Read more ›
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19 of 21 people found the following review helpful By ewomack TOP 1000 REVIEWERVINE VOICE on April 13, 2003
Format: Audio CD
This is a vastly underrated album. It's more solid and consistent than his first solo album ("car" or "windshield" or "1"). It sounds different and is far more subdued than his other albums. There are almost no booming drums or wailing vocals. There's also no hint of what's to come on his next album ("Melt" or "3"). This is essentially a vocals-guitar-keyboards-bass-drums rock album (whereas "3" introduced Gabriel's "Big BIG BIG drum sound", experimental synthesizer and from-the-throat singing"). The songs are also on the shorter side being more of a pop album length throughout. It's more similar to "So" than any of his other albums, excepting the sales, of course.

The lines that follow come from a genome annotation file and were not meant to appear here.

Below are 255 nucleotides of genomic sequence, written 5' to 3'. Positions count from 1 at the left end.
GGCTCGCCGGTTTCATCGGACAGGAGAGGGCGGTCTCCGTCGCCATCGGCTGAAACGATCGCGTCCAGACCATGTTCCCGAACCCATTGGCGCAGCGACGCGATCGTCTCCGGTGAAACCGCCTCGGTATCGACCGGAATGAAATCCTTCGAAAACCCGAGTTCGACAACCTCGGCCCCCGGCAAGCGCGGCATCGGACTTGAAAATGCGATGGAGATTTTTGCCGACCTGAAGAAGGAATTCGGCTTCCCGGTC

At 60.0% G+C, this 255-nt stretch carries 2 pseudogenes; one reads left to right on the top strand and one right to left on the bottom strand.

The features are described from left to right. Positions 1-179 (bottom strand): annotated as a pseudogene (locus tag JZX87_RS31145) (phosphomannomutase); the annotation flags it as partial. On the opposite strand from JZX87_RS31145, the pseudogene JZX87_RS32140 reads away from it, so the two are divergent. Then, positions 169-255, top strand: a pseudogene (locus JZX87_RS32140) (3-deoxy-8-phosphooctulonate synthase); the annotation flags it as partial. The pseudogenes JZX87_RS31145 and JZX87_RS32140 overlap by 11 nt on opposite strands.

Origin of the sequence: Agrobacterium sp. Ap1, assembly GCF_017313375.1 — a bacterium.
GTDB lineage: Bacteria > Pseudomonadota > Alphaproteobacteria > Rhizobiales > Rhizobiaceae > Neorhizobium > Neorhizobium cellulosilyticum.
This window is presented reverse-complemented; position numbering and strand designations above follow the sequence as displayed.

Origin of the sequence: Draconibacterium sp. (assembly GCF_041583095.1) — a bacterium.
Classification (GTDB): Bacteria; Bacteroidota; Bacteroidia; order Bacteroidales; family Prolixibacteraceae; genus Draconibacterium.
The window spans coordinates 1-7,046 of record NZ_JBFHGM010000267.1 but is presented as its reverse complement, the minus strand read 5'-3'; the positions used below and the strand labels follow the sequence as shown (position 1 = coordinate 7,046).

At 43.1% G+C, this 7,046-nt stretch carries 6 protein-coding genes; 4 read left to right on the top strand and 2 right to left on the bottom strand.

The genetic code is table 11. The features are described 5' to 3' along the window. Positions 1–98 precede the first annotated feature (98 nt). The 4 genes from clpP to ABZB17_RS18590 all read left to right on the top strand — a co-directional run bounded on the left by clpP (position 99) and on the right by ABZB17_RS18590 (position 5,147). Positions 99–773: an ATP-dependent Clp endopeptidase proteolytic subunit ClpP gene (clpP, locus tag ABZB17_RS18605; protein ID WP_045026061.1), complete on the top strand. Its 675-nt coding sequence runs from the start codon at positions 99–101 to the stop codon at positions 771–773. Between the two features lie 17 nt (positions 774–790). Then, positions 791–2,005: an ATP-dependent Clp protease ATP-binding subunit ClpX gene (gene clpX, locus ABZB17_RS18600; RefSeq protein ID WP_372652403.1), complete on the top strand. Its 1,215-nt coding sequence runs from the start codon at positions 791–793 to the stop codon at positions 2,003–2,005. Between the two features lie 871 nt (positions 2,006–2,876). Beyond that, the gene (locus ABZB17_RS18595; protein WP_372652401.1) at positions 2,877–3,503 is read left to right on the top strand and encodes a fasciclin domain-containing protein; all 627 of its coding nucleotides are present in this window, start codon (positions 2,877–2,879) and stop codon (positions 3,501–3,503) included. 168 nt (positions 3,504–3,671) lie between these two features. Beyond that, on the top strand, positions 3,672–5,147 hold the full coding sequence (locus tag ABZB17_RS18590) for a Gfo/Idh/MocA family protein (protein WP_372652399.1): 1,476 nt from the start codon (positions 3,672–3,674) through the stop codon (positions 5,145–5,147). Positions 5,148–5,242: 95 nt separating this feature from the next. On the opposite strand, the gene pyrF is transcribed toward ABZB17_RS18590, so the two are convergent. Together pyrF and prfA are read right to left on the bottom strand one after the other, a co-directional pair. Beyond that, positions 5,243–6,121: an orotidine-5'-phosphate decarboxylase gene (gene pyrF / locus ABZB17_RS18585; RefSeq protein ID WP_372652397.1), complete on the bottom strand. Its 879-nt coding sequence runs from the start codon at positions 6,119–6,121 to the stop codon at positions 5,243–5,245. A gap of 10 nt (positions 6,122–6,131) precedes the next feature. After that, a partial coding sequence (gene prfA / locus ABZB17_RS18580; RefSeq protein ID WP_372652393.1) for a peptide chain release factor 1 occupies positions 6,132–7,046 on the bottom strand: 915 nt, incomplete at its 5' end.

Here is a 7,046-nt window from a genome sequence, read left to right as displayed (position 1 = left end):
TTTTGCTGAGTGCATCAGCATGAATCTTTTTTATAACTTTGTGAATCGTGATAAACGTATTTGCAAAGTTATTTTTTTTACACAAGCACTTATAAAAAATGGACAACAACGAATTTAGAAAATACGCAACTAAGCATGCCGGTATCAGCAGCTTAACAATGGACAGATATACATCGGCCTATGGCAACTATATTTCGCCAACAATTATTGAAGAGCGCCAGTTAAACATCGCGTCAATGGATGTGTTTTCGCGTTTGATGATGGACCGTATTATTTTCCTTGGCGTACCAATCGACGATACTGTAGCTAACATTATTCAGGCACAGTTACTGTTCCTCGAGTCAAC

There are no incredibly well-known songs on this album, and maybe that's why it's Gabriel's most obscure album. That's too bad, because it includes some of his best songs and lyrics.
"Mother of Violence" is one of Gabriel's best songs. It also has a not too subtle message about a population living in fear (which has become a little too relevant for comfort these days):
Fear, she's the mother of violence
Making me tense to watch the way she breed
Fear, she's the mother of violence
You know self defence is all you need
It's getting hard to breathe
It's getting so hard to believe
Believe in anything at all but fear
Other great, underappreciated songs from this album are, apart from the obvious ones "On the Air" and "D.I.Y", "A Wonderful Day in a One-Way World", "Floatsam and Jetsam", "Home Sweet Home", among others. The songs in general are strong with the exception of the one clunker "Exposure.
Read more ›